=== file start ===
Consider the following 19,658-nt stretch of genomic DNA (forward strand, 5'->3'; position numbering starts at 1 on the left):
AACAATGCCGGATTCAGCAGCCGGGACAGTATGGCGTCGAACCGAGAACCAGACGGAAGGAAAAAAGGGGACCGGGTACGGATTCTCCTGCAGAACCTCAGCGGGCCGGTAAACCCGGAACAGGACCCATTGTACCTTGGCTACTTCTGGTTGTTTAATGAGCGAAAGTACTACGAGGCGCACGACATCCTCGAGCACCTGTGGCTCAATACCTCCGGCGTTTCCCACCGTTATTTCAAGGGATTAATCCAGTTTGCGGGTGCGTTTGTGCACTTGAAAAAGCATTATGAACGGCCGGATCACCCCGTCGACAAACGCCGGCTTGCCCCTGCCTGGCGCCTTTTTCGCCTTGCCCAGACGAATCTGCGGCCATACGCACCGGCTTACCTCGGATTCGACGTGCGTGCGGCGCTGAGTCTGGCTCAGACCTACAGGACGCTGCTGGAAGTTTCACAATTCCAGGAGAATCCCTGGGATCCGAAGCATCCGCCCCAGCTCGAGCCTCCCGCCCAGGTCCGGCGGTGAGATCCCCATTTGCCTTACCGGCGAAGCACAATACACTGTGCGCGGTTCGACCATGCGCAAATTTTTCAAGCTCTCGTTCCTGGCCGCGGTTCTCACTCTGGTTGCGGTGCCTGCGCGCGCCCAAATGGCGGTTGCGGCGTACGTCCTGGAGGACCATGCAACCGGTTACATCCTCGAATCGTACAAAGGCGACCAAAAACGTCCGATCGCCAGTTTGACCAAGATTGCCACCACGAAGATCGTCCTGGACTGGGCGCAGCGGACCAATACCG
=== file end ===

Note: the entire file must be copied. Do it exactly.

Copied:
Consider the following 19,658-nt stretch of genomic DNA (forward strand, 5'->3'; position numbering starts at 1 on the left):
AACAATGCCGGATTCAGCAGCCGGGACAGTATGGCGTCGAACCGAGAACCAGACGGAAGGAAAAAAGGGGACCGGGTACGGATTCTCCTGCAGAACCTCAGCGGGCCGGTAAACCCGGAACAGGACCCATTGTACCTTGGCTACTTCTGGTTGTTTAATGAGCGAAAGTACTACGAGGCGCACGACATCCTCGAGCACCTGTGGCTCAATACCTCCGGCGTTTCCCACCGTTATTTCAAGGGATTAATCCAGTTTGCGGGTGCGTTTGTGCACTTGAAAAAGCATTATGAACGGCCGGATCACCCCGTCGACAAACGCCGGCTTGCCCCTGCCTGGCGCCTTTTTCGCCTTGCCCAGACGAATCTGCGGCCATACGCACCGGCTTACCTCGGATTCGACGTGCGTGCGGCGCTGAGTCTGGCTCAGACCTACAGGACGCTGCTGGAAGTTTCACAATTCCAGGAGAATCCCTGGGATCCGAAGCATCCGCCCCAGCTCGAGCCTCCCGCCCAGGTCCGGCGGTGAGATCCCCATTTGCCTTACCGGCGAAGCACAATACACTGTGCGCGGTTCGACCATGCGCAAATTTTTCAAGCTCTCGTTCCTGGCCGCGGTTCTCACTCTGGTTGCGGTGCCTGCGCGCGCCCAAATGGCGGTTGCGGCGTACGTCCTGGAGGACCATGCAACCGGTTACATCCTCGAATCGTACAAAGGCGACCAAAAACGTCCGATCGCCAGTTTGACCAAGATTGCCACCACGAAGATCGTCCTGGACTGGGCGCAGCGGACCAATACCG